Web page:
Tigers are probably my favorite animal. They are incredibly majestic, solitary predators with distinguishing orange and black stripes. However it seems that tigers are functionally extinct in Cambodia, a region that has historically been home to thousands of the big cats. The indochinese tiger no longer has a breeding population in the country, and activists are hard at work to reintroduce the species into the wild. They plan to first introduce stricter laws against poaching and habitat loss, as well as making sure the tigers have plenty of prey animals before reintroducing captive species to the area. Cambodia is one of 13 countries in the world that indochinese tigers inhabit, and the world population of the species is dwindling at just over 2,100. It is tragic that these majestic animals have been subjects of poaching and habitat destruction to reduce their numbers so much. Hopefully through the work of local governments and environmental groups the indochinese tiger may again roam free in Cambodia.
Dutch designer Dave Hakkens has designed a way to scale down large factory plastic recycling plants, making them small and user friendly enough to one day have a place in the home. So about 92% of America’s plastic ends up in landfills, and Hakkens’ design may be the future of the popularization of recycling. Hakkens’ used his machine to turn recycled plastics into bins and lampshades. The future of such a design goes even farther, as 3D printing becomes more and more widespread. Imagine a machine in your home that you could throw away plastic, and then reuse that plastic to create 3D printed items. While a long way off from the market, Hakkens’ design suggests a future for plastics that does not involve a landfill.
During our energy presentations in class, the one on tidal energy really interested me. I’d never heard of generating electricity from tidal currents, but it seemed to have a lot of benefits, namely a predictable and steady source of clean energy that can’t be seen from shore. I live on Long Island, and while one of the major drawbacks of tidal energy was that it can’t be used in many places, I wanted to know if it could be used where I live. I can think of several bay areas and straights that seem like they would be good candidates. For example the first of the three ferries I take to get to school passes over the Peconic River, a stretch of water where the tides can shift dramatically and where the current is always strong.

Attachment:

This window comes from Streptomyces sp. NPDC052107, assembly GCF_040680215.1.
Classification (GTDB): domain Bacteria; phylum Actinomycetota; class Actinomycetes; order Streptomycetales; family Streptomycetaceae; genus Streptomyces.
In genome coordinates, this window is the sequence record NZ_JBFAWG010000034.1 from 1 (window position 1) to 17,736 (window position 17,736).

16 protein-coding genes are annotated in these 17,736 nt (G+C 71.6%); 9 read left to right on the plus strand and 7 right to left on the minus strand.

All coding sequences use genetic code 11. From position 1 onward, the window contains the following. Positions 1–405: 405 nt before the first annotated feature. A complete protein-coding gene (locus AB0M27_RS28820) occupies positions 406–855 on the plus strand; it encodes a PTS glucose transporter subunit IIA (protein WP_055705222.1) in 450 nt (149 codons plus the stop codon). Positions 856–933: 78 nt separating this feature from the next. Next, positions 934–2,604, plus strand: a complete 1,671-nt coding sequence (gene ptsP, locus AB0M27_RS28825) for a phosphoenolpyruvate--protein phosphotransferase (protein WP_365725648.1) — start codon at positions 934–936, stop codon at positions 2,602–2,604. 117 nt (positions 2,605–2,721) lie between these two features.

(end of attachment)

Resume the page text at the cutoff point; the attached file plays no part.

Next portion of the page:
On researching the use of tidal energy on Long Island, I learned that in 2012, the first ever license for a tidal project in the US was given to the RITE project, to set up a generator in the East River of New York City. The project utilizes the Kinetic Hydropower System (KHPS) in generating electricity. Invisible from shore the turbine doesn’t require any sort of dam to operate. The turbine rotates in the current, and can rotate around 170 degrees when the tide changes. It seems like although it is not viable in many areas, tidal energy has many benefits and should be developed further.
The number one way to combat climate change is by education. In order for us as a society, to fight global warming, we must all have knowledge about how it affects environmental systems around the world, and how each individual can do their part to stop contributing to the problem. Finding a way to educate people about a topic is difficult, people don’t read as much as they used to, so they’re not getting that information from a book or newspaper. However, the article I read mentioned how there is a new way to educate people about climate change, games. A scientist, Stephanie Pfirman, and professor, Joey Lee, both decided to find out if people retained more information about climate change if the information was conveyed to them through a video game. In this experiment, they made one group of people read an article while they made the other group play the video game. The video game included players having to make their own marine food chain involving organisms from algae and phytoplankton to seals and polar bears. Players also interact with “carbon pollution, renewable energy, and energy efficiency” effect cards, that would influence the ecosystem depending on which card they drew. The results from the activity were that those who played the game gained the same or more knowledge about climate change, as those who read the article. It was easier for the gamers to understand the complex environmental systems because of the interactive learning experience. This research into learning could be an asset when it comes to teaching us about our environment because it will open the door for an engaging and interactive lesson that more people will want to participate in.